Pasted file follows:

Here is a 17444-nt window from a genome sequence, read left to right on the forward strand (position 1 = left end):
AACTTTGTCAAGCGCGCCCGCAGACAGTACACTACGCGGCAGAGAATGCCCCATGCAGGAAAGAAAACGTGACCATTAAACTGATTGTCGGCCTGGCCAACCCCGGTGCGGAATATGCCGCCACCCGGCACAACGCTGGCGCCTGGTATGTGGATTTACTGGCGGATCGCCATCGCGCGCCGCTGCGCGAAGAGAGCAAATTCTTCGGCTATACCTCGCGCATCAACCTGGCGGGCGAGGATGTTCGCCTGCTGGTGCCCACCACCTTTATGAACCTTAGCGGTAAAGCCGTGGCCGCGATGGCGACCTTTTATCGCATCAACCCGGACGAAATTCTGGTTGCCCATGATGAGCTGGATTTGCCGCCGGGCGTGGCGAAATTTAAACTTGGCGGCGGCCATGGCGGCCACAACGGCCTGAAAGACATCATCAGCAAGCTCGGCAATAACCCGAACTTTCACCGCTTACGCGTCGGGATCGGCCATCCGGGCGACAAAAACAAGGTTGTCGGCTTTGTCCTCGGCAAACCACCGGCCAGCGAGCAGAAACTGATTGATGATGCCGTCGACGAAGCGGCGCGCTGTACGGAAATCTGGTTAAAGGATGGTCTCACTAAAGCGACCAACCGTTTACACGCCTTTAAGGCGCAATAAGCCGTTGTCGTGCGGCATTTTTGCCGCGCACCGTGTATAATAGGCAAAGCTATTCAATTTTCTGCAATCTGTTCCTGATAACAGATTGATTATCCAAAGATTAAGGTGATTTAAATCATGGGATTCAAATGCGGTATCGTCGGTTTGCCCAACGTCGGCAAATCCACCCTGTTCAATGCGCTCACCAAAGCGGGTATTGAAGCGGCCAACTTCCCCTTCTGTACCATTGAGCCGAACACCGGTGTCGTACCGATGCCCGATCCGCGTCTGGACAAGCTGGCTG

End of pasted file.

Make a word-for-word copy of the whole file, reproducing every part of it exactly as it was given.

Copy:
Here is a 17444-nt window from a genome sequence, read left to right on the forward strand (position 1 = left end):
AACTTTGTCAAGCGCGCCCGCAGACAGTACACTACGCGGCAGAGAATGCCCCATGCAGGAAAGAAAACGTGACCATTAAACTGATTGTCGGCCTGGCCAACCCCGGTGCGGAATATGCCGCCACCCGGCACAACGCTGGCGCCTGGTATGTGGATTTACTGGCGGATCGCCATCGCGCGCCGCTGCGCGAAGAGAGCAAATTCTTCGGCTATACCTCGCGCATCAACCTGGCGGGCGAGGATGTTCGCCTGCTGGTGCCCACCACCTTTATGAACCTTAGCGGTAAAGCCGTGGCCGCGATGGCGACCTTTTATCGCATCAACCCGGACGAAATTCTGGTTGCCCATGATGAGCTGGATTTGCCGCCGGGCGTGGCGAAATTTAAACTTGGCGGCGGCCATGGCGGCCACAACGGCCTGAAAGACATCATCAGCAAGCTCGGCAATAACCCGAACTTTCACCGCTTACGCGTCGGGATCGGCCATCCGGGCGACAAAAACAAGGTTGTCGGCTTTGTCCTCGGCAAACCACCGGCCAGCGAGCAGAAACTGATTGATGATGCCGTCGACGAAGCGGCGCGCTGTACGGAAATCTGGTTAAAGGATGGTCTCACTAAAGCGACCAACCGTTTACACGCCTTTAAGGCGCAATAAGCCGTTGTCGTGCGGCATTTTTGCCGCGCACCGTGTATAATAGGCAAAGCTATTCAATTTTCTGCAATCTGTTCCTGATAACAGATTGATTATCCAAAGATTAAGGTGATTTAAATCATGGGATTCAAATGCGGTATCGTCGGTTTGCCCAACGTCGGCAAATCCACCCTGTTCAATGCGCTCACCAAAGCGGGTATTGAAGCGGCCAACTTCCCCTTCTGTACCATTGAGCCGAACACCGGTGTCGTACCGATGCCCGATCCGCGTCTGGACAAGCTGGCTG